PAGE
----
A trip to the magnificent Louvre museum with Mark Twain. Well actually Mark Twain himself never got there, but he wrote about not getting there in “The Innocents Abroad”, and that satirical anecdote about what happens to unwary, blustery Americans tourists overseas when paired with guides with lucrative side lines (and I know from experience this still happens to tourists in many places overseas) made its way into my musical beTwixt, beTween & beTWAIN. I’ll share that little musical bon bon of Mark Twain’s bon mots, along with pictures of the Louvre as it stands now.
And I do mean to focus on the Louvre, the French royal palace of old, turned into a museum, and a magnificent work of art in its own right. A closer look at art work exhibited in the Louvre itself, with one or two exceptions, will be reserved for another time, I think. For today the Louvre itself is the star, this grand sprawling museum/palace; accompanied by a musical rendition of Mark Twain’s ill fated attempt to get there by carriage with a group of American tourists he affectionally calls Pilgrims, who have been taking the first cross-Atlantic pleasure cruise in history in 1867.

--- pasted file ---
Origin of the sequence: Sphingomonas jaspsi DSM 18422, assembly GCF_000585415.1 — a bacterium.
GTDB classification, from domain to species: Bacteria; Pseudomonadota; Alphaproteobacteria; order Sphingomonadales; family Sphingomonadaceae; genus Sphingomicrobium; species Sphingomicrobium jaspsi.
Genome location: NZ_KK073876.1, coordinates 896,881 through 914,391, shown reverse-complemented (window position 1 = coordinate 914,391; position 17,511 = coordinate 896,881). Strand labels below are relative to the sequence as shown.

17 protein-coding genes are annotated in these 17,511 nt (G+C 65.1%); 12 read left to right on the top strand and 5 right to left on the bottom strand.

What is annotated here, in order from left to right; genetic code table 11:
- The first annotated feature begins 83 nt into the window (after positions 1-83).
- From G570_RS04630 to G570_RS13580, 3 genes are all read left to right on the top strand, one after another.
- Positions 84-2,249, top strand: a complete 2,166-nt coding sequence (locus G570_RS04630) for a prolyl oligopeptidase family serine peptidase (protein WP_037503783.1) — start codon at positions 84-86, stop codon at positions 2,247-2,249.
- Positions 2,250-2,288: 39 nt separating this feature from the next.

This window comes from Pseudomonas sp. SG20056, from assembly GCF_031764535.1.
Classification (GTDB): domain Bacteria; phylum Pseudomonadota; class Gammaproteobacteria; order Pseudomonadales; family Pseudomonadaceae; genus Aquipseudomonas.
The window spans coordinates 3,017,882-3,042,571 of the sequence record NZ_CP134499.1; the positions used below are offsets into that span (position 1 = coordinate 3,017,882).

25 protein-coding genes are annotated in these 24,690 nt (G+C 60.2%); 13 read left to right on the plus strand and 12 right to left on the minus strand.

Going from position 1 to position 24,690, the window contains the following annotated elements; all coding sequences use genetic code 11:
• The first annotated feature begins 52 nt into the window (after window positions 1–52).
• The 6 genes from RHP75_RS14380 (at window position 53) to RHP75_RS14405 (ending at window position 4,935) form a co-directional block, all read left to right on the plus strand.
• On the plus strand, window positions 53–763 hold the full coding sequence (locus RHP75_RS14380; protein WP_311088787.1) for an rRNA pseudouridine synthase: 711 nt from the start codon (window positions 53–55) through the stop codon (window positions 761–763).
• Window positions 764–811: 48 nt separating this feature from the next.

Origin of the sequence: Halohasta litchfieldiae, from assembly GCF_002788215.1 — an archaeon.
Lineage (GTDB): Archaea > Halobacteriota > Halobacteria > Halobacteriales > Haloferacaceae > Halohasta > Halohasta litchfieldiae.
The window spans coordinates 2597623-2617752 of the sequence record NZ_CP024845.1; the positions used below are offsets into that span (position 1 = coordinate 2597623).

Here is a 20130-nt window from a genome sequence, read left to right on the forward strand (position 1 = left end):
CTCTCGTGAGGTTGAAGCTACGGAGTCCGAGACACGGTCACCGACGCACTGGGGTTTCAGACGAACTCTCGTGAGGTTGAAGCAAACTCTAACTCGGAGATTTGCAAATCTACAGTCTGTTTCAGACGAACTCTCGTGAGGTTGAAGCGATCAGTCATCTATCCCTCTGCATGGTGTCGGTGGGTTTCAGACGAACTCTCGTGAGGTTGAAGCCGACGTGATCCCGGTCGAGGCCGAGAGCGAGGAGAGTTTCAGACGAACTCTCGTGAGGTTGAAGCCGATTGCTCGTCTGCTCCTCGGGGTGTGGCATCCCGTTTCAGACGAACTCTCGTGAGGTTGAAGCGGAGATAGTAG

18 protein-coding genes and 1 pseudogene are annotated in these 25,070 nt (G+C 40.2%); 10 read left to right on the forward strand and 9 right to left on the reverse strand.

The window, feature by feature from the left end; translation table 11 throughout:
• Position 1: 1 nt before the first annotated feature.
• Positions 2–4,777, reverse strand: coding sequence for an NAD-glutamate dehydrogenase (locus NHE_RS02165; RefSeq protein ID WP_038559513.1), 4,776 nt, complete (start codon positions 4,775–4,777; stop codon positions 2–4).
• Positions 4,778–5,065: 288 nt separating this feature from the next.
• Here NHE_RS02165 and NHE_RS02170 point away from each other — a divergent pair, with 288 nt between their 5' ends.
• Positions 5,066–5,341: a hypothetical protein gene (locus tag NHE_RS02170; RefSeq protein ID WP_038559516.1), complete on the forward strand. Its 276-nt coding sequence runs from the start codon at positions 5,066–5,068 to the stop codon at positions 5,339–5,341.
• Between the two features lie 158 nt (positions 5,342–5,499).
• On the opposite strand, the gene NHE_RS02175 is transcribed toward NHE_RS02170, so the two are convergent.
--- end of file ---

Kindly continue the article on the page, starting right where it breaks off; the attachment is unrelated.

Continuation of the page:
The carriage – an open barouche – was ready. Ferguson mounted beside the driver, and we whirled away.
We’re riding by barouche to the Louvre
Americans en route to the Louvre
The point is surely moot that the Louvre
The Pilgrims in Pa-ree
Dan happened to mention that he thought of buying three or four silk dress patterns for presents.
After twenty minutes the carriage stopped.
Zis is ze finest silk magasin in Paris – ze most celebrate.
We told you to take us to the palace of the Louvre
I suppose ze gentlemen say he wish to buy some silk.
You are not required to ‘suppose’ things for the party, Ferguson. We will do such ‘supposing’ as is really necessary to be done. Drive on.